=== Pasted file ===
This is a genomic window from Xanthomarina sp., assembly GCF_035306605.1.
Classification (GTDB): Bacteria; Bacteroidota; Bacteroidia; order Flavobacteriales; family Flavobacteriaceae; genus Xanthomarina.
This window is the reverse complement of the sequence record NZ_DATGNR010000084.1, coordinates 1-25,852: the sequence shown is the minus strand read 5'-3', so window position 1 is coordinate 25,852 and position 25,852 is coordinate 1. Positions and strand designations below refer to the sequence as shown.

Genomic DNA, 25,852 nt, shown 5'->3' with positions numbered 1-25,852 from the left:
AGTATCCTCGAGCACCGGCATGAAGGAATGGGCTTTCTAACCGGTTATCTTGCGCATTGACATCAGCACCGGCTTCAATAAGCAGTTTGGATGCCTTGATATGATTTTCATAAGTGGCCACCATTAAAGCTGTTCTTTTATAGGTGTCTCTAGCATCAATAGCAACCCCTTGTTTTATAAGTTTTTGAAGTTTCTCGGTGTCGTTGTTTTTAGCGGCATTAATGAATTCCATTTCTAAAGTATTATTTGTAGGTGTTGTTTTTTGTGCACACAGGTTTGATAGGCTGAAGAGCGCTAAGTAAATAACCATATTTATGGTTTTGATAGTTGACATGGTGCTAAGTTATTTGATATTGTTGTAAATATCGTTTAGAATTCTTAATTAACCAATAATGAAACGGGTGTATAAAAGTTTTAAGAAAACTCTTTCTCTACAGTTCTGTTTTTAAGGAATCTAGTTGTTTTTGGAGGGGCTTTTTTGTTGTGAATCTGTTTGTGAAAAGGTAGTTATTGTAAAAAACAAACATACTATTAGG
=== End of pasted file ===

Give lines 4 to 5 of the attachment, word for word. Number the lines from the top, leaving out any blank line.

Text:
Genomic DNA, 25,852 nt, shown 5'->3' with positions numbered 1-25,852 from the left:
AGTATCCTCGAGCACCGGCATGAAGGAATGGGCTTTCTAACCGGTTATCTTGCGCATTGACATCAGCACCGGCTTCAATAAGCAGTTTGGATGCCTTGATATGATTTTCATAAGTGGCCACCATTAAAGCTGTTCTTTTATAGGTGTCTCTAGCATCAATAGCAACCCCTTGTTTTATAAGTTTTTGAAGTTTCTCGGTGTCGTTGTTTTTAGCGGCATTAATGAATTCCATTTCTAAAGTATTATTTGTAGGTGTTGTTTTTTGTGCACACAGGTTTGATAGGCTGAAGAGCGCTAAGTAAATAACCATATTTATGGTTTTGATAGTTGACATGGTGCTAAGTTATTTGATATTGTTGTAAATATCGTTTAGAATTCTTAATTAACCAATAATGAAACGGGTGTATAAAAGTTTTAAGAAAACTCTTTCTCTACAGTTCTGTTTTTAAGGAATCTAGTTGTTTTTGGAGGGGCTTTTTTGTTGTGAATCTGTTTGTGAAAAGGTAGTTATTGTAAAAAACAAACATACTATTAGG